I think what’s most important is what’s taking place, in our case, on the ice, what happens on any playing surface in any sport. And I think newspapers are adjusting to very difficult economic times.
Having said that, I’ll go back to what I first said. I wish everybody were here because watching our game in person, particularly the Final, there’s nothing like it in sports. And it’s great to be a part of.

Q. The length of the season seems to be a bit of topic this time of year. Do you foresee there being any appetite at all among the governors to either start the season earlier at some point or to pare some games off the schedule? From a personal standpoint, do you believe there’s any difference in presenting the Stanley Cup on June 11th or, let’s say, May 20th or 21st?
COMMISSIONER BETTMAN: Two things. Starting the season earlier doesn’t change its length. So that means we would have to start in September. What the clubs tell us is they’d like to start later, because when you have baseball playoffs, the middle of the football season, our teams are telling us they’d like to start later in October and even November.
To start in November we would have to end in July, and I do see a difference in doing that. Late May, early June to me isn’t that big a deal.
We have had some discussions with the Players Association about compressing October, because teams tend to give us fewer dates in October and it picks up in November. Without making November through the end of the regular season any more intense, we could compress October a little bit, maybe pick up a week, maybe ten days, maybe if we’re really lucky two weeks.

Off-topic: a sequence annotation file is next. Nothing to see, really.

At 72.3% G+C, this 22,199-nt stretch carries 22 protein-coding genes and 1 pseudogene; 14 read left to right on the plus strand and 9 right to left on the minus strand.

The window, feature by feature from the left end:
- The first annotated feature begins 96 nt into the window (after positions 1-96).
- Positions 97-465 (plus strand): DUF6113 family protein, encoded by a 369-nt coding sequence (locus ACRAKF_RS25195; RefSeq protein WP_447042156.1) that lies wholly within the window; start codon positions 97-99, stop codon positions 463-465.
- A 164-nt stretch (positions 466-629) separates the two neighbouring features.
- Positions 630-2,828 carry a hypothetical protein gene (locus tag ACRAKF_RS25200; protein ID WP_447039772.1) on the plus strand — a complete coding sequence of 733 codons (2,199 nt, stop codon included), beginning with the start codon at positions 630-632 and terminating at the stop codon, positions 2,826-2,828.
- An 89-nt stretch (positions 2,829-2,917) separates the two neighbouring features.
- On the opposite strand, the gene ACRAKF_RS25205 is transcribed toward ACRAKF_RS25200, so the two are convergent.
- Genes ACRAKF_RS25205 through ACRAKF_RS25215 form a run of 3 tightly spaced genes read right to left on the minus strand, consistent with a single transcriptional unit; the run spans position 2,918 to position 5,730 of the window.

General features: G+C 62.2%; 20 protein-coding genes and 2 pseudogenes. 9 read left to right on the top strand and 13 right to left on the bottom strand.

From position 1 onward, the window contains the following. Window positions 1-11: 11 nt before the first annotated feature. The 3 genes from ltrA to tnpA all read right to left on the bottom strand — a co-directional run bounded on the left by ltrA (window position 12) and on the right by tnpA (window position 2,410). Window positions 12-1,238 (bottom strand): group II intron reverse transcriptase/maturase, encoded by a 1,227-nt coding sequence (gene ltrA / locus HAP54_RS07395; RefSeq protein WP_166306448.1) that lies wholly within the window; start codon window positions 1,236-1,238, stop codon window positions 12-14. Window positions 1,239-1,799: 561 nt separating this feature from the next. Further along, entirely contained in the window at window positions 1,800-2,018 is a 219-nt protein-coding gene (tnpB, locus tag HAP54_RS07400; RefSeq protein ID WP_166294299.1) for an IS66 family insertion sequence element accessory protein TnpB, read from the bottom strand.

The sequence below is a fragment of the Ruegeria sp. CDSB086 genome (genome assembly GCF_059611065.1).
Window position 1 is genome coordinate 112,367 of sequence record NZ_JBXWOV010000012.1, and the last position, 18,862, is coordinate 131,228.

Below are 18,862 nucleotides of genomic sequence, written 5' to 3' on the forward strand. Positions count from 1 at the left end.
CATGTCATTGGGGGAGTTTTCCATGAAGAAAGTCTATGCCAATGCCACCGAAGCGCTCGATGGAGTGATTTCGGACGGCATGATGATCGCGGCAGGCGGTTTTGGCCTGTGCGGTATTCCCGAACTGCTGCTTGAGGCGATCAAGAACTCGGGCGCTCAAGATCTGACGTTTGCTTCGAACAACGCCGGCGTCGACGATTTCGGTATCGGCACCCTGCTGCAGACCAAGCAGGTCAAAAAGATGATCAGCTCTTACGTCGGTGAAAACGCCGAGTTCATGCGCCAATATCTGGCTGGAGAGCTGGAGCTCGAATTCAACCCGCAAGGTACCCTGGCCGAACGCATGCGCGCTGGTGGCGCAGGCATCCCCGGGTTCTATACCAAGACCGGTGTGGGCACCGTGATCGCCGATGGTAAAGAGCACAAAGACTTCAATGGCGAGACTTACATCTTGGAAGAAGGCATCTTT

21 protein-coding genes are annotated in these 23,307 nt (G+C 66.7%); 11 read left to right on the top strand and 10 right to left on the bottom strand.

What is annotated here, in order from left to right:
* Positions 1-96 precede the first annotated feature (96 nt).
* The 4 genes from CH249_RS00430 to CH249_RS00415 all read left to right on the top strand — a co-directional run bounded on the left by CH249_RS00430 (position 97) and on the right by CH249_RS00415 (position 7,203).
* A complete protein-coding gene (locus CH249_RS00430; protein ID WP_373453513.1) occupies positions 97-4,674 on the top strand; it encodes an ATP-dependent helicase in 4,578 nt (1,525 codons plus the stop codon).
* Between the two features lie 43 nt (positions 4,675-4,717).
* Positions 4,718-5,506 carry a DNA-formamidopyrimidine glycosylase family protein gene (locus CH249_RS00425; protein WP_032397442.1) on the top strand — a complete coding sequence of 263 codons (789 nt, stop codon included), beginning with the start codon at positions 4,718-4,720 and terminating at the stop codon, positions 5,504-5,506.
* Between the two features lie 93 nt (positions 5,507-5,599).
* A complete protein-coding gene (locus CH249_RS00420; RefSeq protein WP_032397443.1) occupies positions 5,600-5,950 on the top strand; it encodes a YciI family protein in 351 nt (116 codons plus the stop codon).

But that hasn’t been anything under the circumstances we’ve been able to get the Players Association to sign off on. Our fans like going to our games. That’s why we played in 92 percent of capacity. That’s why we played at 99.5 percent of capacity during the playoffs. If we’re going to play an 82-game schedule, which is, again, something that fans have gravitated to in a big way, you can only do it based on our travel, based on the physicality of our game. You can only do it in a certain window.
And I don’t see any basis to cut the playoffs short. It’s two months. There isn’t much you can do about it. So I think we are where we are.
If you look at some of the other sports, their seasons are getting longer and longer. Did I read recently that baseball now could have the deciding game of the World Series in November? I didn’t know that they were emulating us by becoming a cold-weather sport. That was a joke, okay, don’t get me in trouble with that (laughter).

Q. Gary, you referenced in your answer about Nashville, about nebulous, though, it might be, a possible return to a Canadian city was made possible by a change in the landscape post-lockout. Can you kind of enunciate why that is and what really has changed to make it?